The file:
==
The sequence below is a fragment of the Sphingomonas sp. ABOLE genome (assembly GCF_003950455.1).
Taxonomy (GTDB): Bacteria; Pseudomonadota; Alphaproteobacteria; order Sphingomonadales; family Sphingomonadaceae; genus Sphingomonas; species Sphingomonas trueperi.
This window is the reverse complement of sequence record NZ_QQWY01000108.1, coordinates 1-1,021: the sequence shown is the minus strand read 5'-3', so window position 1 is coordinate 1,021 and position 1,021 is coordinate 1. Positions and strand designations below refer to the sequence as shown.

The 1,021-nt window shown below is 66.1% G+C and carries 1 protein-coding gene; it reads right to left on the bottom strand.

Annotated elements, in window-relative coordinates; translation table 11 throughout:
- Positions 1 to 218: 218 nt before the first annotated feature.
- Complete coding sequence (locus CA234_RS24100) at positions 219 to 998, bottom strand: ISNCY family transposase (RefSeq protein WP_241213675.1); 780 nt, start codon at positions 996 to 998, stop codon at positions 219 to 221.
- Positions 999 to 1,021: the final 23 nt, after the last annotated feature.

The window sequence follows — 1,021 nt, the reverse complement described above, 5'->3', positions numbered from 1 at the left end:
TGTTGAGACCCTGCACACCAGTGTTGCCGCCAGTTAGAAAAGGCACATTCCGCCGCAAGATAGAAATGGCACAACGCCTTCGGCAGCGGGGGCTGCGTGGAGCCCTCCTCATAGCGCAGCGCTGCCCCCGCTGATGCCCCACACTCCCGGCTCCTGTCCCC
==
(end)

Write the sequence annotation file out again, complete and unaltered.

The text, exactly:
The sequence below is a fragment of the Sphingomonas sp. ABOLE genome (assembly GCF_003950455.1).
Taxonomy (GTDB): Bacteria; Pseudomonadota; Alphaproteobacteria; order Sphingomonadales; family Sphingomonadaceae; genus Sphingomonas; species Sphingomonas trueperi.
This window is the reverse complement of sequence record NZ_QQWY01000108.1, coordinates 1-1,021: the sequence shown is the minus strand read 5'-3', so window position 1 is coordinate 1,021 and position 1,021 is coordinate 1. Positions and strand designations below refer to the sequence as shown.

The 1,021-nt window shown below is 66.1% G+C and carries 1 protein-coding gene; it reads right to left on the bottom strand.

Annotated elements, in window-relative coordinates; translation table 11 throughout:
- Positions 1 to 218: 218 nt before the first annotated feature.
- Complete coding sequence (locus CA234_RS24100) at positions 219 to 998, bottom strand: ISNCY family transposase (RefSeq protein WP_241213675.1); 780 nt, start codon at positions 996 to 998, stop codon at positions 219 to 221.
- Positions 999 to 1,021: the final 23 nt, after the last annotated feature.

The window sequence follows — 1,021 nt, the reverse complement described above, 5'->3', positions numbered from 1 at the left end:
TGTTGAGACCCTGCACACCAGTGTTGCCGCCAGTTAGAAAAGGCACATTCCGCCGCAAGATAGAAATGGCACAACGCCTTCGGCAGCGGGGGCTGCGTGGAGCCCTCCTCATAGCGCAGCGCTGCCCCCGCTGATGCCCCACACTCCCGGCTCCTGTCCCC